What does blood valve

Veins

The venous system of the human body

The venous system is part of the bloodstream and uses a complex anatomical system to ensure that blood is transported back to the heart from the most remote areas of our body. The venous system is divided into a deep and a superficial venous system.

The superficial venous system

The superficial veins are just below the skin. Strictly speaking, they run through the subcutaneous fatty tissue between the skin and muscles. They always direct the blood from the upper layers of the skin towards the deep venous system.

In addition to the widely and finely branched veins, there are two large and clinically important "trunk veins". The great saphenous vein runs on the inside of the leg from the foot over the lower thigh and thigh to the groin. The second trunk vein, the small saphenous vein, runs from the outside of the foot over the back of the lower leg and opens into the popliteal vein above the hollow of the knee.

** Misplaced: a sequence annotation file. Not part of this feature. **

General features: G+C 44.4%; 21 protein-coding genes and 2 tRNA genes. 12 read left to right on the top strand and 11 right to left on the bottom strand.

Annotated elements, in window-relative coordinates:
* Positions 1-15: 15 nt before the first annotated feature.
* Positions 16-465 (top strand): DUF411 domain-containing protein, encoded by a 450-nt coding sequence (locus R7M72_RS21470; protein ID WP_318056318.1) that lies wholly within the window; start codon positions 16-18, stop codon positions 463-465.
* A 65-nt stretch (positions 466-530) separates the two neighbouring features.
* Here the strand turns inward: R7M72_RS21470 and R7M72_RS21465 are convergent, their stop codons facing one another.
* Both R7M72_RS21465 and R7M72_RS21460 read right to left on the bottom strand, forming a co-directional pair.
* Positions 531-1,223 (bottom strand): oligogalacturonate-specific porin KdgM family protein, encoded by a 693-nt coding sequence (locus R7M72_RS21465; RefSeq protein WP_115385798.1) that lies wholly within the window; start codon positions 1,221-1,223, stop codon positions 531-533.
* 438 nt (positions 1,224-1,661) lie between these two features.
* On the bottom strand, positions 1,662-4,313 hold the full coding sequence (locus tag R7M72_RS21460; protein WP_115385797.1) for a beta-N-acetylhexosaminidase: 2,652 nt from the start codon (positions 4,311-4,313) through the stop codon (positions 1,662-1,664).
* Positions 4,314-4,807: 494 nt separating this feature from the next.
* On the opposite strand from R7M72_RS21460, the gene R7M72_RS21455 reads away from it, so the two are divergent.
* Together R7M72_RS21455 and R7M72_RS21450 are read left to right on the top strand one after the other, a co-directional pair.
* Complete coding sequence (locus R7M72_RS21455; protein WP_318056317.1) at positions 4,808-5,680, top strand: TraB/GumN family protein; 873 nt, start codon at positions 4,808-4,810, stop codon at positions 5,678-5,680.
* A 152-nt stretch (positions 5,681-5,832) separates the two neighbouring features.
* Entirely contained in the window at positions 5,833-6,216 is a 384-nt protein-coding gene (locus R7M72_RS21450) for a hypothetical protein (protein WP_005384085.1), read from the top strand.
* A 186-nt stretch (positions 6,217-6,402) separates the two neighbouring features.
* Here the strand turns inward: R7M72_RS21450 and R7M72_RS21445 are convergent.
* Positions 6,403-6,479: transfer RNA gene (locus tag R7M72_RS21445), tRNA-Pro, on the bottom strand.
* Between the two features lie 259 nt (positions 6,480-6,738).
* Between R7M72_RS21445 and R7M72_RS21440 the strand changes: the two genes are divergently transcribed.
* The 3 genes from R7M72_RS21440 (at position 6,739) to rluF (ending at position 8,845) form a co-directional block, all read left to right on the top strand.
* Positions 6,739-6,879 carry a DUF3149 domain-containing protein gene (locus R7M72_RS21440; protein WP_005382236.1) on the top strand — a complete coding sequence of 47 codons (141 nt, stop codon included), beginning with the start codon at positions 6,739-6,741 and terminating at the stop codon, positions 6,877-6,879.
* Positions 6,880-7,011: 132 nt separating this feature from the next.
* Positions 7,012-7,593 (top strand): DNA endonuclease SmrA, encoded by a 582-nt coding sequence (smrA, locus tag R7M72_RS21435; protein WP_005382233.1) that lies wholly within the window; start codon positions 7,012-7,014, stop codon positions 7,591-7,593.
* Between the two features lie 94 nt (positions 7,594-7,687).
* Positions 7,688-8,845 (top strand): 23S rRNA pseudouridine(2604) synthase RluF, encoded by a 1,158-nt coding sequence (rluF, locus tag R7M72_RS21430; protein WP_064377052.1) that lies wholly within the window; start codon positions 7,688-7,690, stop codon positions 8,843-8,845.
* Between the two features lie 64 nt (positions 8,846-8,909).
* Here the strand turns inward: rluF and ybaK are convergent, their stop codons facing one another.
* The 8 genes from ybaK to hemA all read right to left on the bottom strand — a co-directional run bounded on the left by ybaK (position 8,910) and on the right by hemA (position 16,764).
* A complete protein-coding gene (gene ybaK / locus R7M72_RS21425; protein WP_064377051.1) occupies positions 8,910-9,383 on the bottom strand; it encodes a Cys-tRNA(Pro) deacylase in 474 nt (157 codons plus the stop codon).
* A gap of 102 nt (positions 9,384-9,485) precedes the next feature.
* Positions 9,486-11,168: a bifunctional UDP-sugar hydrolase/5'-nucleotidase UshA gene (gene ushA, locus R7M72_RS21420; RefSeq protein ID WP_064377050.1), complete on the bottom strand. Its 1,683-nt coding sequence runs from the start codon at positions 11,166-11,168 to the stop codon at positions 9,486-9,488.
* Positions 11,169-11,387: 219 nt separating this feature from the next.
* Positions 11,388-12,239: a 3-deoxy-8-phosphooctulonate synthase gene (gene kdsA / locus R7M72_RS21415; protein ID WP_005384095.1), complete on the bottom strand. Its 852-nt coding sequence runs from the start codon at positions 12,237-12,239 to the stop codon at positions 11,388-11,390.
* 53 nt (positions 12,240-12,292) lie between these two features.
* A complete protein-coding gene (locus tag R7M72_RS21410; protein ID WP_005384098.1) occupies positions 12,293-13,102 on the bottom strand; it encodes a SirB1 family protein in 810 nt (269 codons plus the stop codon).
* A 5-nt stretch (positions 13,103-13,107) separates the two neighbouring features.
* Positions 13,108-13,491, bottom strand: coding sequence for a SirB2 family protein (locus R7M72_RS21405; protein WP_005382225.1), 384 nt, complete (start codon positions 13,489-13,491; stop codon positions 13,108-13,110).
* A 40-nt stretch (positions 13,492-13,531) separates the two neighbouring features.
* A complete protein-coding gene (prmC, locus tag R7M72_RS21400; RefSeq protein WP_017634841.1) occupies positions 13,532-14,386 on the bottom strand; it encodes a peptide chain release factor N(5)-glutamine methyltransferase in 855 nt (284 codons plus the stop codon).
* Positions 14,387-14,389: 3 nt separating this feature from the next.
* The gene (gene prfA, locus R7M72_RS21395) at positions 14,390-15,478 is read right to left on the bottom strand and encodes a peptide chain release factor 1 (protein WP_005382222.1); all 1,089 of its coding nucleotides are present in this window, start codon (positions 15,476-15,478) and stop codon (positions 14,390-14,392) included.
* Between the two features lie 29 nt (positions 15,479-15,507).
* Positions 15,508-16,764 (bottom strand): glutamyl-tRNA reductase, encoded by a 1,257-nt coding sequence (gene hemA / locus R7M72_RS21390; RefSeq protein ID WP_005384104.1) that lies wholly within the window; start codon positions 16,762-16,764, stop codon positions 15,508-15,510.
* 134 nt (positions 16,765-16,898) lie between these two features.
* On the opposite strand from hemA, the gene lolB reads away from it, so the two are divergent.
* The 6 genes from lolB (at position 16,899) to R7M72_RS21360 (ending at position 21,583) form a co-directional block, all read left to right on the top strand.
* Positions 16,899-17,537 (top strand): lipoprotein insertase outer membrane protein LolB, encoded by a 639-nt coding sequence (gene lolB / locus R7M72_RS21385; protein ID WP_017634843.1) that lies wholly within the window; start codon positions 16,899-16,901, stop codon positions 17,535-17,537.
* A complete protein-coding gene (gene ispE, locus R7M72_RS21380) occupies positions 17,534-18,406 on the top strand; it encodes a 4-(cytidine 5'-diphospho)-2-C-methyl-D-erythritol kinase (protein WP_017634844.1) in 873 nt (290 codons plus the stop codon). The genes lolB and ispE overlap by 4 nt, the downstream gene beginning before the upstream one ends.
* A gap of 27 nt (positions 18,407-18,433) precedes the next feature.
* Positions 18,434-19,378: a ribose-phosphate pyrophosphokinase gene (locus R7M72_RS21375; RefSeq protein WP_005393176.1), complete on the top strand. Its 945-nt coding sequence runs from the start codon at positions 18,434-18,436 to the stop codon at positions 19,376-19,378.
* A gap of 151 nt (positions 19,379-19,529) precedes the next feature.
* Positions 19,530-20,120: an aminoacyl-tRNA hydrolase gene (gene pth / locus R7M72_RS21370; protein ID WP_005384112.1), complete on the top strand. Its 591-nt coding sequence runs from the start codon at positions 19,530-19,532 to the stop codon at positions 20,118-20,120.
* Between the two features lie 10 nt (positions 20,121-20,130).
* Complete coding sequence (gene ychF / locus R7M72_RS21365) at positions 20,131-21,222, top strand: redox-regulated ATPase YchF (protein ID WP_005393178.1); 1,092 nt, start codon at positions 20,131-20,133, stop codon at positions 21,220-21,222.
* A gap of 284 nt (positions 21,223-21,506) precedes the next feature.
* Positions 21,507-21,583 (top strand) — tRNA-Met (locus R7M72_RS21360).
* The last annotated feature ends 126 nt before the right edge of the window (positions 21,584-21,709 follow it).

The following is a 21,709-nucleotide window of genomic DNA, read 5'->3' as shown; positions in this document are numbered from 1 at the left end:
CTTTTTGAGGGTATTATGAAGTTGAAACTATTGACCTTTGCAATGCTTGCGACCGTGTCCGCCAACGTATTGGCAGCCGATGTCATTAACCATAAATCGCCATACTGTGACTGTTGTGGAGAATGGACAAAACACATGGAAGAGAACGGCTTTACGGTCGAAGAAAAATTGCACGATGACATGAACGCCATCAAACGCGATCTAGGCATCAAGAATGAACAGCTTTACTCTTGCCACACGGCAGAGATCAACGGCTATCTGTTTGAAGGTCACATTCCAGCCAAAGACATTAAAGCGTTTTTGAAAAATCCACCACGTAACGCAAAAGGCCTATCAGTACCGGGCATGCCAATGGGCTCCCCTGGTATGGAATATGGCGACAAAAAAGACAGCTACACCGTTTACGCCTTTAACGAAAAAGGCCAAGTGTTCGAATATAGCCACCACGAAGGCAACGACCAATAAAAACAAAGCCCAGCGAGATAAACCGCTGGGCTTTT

Connecting veins (perforating veins) direct the blood through the muscles into the depths and thus link the superficial and deep venous systems with one another. Each leg has about 120 connecting veins.

The deep venous system

The deep veins, also called guide veins, run deep in the muscles near the bones and have very elastic vein walls. They have to, as 90% of the blood is directed back to the heart from here. Large blood reserves are also made available in the deep venous system in order to be able to quickly supply our body with the blood it needs when it is exposed to stress.